Jacknisky has experience shooting everything from fashion to corporate advertising. While he says there isn't a large market in Edmonton for food photography—or to specialize in it for that matter—he finds himself doing a few food-related jobs each year, such as projects for the Alberta Government regarding portion sizes or restaurants such as Characters and XIX. Through this, he has gained a great deal of experience working with food stylists and a creative team to capture the concept the client is looking for.Like Prosofsky, he notes time is one of the most crucial factors when it comes to food, and being prepared when the hero is ready for its close-up. Aside from ensuring the subject doesn't "die on set," composition is a key consideration, whether it's a shot of the food on its own, or needs to be shot with room for text to be added later.
"The more background of the food that's needed, like if you have a more propped, stylized shot, more stuff needs to happen ahead of the food arriving," Jacknisky explains. "A lot of time is taken up arranging or sorting the food so when it's seen on a two-dimensional photo, it looks appetizing. Sometimes that's my doing and sometimes it's the food stylist, or it's a combination."
In order to get the best shot and avoid a dish's ingredients decaying on set, substitutions can be used, but both photographers explain that regulations state the substitutions must be edible and such as in the case of shooting a photo to go on an item's packaging, it must contain the ingredients that are included. Oftentimes, in the case of certain meats such as a turkey or chicken, the bird is rarely cooked all the way through. The skin is browned just enough and then there may be some enhancements made to make it look more appealing, but the inside is raw.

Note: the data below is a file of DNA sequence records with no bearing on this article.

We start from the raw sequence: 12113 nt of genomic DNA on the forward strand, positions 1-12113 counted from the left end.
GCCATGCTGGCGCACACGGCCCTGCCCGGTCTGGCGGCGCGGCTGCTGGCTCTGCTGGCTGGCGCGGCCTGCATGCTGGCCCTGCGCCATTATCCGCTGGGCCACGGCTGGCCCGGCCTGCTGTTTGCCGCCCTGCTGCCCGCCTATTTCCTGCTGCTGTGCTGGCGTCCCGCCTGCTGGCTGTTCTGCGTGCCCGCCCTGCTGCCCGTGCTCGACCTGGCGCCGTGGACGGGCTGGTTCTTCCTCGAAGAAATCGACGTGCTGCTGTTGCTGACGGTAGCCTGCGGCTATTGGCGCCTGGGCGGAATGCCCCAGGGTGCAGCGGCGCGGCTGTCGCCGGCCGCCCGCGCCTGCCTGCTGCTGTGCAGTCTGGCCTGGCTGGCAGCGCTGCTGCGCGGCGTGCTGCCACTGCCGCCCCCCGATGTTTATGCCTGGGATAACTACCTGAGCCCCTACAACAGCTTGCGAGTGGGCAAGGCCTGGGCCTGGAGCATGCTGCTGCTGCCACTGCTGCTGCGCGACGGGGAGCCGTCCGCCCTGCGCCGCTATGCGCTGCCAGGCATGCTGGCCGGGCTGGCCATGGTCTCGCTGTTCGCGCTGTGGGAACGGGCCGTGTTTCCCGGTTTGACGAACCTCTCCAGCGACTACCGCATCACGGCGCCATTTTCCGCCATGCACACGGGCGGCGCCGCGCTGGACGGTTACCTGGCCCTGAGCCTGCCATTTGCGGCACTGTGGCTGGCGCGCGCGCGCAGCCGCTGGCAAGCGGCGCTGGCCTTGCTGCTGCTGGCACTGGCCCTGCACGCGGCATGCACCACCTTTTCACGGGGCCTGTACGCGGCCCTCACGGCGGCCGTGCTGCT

Have you ever wondered how steaks in photos always have perfect grill marks? Well, it turns out they've rarely hit a grill before being photographed.
"We'll heat up a metal rod with a paint-stripping gun and literally brand the grill marks into the steak," Jacknisky says, also noting that adding salt is a trick to make thicker foam on a pint of beer.
However, regardless of how appetizing a dish looks on its plate or how expertly styled it is, it'll be all for naught if the lighting isn't right. Harsh flash or inadequate ambient lighting can quickly kill a food photograph, distorting colours and creating hard shadows. Professionals such as Prosofsky and Jacknisky work to use lighting to enhance the food, bringing out its texture—or lack thereof, as Prosofsky points out—and highlight all of an item's best attributes. Overall, to get "the shot," it's a combination of styling, composition, lighting and a little creativity.
"It's got to be fresh and colourful and sharp and contrasty and proper lighting and all the things that go with that, so if we don't do that job, I guess we've failed in the food photography," Prosofsky says.
"It's like any good photograph: it has to have a beginning, middle and end. It has to have a flow to it; your eye needs to go to a spot that's appetizing and then transition out of the image," Jacknisky notes. "It's all about visual balance."